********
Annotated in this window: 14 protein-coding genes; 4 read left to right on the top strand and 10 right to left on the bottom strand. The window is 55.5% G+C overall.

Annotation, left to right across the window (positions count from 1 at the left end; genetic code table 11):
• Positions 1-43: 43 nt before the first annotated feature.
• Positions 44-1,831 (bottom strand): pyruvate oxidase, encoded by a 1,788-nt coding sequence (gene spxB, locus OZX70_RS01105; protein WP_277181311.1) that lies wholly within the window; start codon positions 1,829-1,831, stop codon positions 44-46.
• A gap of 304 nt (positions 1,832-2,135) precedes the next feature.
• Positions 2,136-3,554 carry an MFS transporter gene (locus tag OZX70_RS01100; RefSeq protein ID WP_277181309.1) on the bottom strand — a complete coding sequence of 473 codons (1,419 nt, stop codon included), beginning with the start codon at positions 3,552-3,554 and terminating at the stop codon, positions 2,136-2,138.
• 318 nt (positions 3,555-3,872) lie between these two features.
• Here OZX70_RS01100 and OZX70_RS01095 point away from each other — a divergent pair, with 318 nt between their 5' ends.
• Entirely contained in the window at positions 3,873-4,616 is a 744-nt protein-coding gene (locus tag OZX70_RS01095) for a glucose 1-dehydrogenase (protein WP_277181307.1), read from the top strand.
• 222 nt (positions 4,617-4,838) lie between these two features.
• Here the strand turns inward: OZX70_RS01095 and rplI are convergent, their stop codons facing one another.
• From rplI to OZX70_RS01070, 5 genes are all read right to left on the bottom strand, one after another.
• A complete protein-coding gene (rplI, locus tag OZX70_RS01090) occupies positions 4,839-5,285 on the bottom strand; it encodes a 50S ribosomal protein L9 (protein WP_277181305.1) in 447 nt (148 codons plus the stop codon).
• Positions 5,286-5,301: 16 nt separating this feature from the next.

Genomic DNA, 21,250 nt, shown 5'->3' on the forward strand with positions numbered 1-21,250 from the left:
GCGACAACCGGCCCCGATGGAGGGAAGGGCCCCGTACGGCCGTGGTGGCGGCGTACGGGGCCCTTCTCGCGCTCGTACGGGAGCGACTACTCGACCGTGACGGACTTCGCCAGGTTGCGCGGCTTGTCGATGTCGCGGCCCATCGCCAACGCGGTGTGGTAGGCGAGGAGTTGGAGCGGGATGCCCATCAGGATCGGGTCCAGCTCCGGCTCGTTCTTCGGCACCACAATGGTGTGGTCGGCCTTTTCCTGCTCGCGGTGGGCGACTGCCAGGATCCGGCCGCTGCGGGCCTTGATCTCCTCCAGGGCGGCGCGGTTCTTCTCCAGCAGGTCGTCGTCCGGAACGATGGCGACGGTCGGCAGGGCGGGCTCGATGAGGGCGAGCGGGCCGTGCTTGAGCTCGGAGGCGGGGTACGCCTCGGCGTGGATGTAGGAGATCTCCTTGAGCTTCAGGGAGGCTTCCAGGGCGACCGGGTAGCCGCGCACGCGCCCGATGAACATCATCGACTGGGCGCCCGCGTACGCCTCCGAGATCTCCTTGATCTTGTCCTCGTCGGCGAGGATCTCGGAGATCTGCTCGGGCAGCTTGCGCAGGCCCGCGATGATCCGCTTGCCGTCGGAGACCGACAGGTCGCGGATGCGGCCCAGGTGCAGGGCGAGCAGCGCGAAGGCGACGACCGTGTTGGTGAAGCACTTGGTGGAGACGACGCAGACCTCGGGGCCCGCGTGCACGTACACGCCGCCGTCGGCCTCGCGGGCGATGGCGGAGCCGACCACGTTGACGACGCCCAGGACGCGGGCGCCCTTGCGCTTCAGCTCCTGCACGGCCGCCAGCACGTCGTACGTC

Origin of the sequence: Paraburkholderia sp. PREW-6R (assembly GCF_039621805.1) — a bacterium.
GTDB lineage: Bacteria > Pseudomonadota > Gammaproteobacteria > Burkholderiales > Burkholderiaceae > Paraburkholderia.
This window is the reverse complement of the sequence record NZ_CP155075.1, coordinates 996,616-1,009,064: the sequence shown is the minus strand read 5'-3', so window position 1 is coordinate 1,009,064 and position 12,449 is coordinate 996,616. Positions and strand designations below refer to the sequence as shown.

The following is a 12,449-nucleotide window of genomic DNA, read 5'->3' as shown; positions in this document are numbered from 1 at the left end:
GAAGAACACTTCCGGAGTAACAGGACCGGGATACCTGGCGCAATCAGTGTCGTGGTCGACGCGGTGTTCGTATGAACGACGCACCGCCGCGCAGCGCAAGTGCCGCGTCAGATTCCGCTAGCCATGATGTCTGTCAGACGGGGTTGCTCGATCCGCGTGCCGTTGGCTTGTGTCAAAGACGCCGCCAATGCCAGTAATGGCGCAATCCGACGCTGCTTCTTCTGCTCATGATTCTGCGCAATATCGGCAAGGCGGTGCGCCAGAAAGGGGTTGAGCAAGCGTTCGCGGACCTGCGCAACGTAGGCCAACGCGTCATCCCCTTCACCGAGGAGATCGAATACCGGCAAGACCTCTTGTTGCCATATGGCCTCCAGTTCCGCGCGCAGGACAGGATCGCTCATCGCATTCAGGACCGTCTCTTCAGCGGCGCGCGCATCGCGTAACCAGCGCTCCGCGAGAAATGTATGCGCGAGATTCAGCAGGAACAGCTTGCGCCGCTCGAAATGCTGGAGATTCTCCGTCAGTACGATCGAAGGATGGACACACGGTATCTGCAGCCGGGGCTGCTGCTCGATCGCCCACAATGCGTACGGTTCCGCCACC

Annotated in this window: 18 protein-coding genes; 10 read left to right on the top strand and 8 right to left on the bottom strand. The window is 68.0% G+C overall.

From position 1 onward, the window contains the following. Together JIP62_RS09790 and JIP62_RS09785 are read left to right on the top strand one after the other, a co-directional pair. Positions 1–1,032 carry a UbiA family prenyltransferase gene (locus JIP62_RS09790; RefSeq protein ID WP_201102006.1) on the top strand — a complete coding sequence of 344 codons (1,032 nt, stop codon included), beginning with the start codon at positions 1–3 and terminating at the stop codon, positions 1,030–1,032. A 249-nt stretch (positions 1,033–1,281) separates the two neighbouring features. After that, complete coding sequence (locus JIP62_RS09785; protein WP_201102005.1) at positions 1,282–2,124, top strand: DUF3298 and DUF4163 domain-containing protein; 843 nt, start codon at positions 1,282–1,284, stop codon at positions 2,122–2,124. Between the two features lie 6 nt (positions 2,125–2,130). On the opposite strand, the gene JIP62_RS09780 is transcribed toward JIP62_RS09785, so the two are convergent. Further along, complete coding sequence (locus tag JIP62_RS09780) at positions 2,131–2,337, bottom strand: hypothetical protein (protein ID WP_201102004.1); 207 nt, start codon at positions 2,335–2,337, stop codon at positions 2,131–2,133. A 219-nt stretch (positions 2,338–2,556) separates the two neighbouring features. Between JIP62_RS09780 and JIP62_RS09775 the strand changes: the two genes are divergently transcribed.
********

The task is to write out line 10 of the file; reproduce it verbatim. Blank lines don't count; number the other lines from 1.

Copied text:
• 222 nt (positions 4,617-4,838) lie between these two features.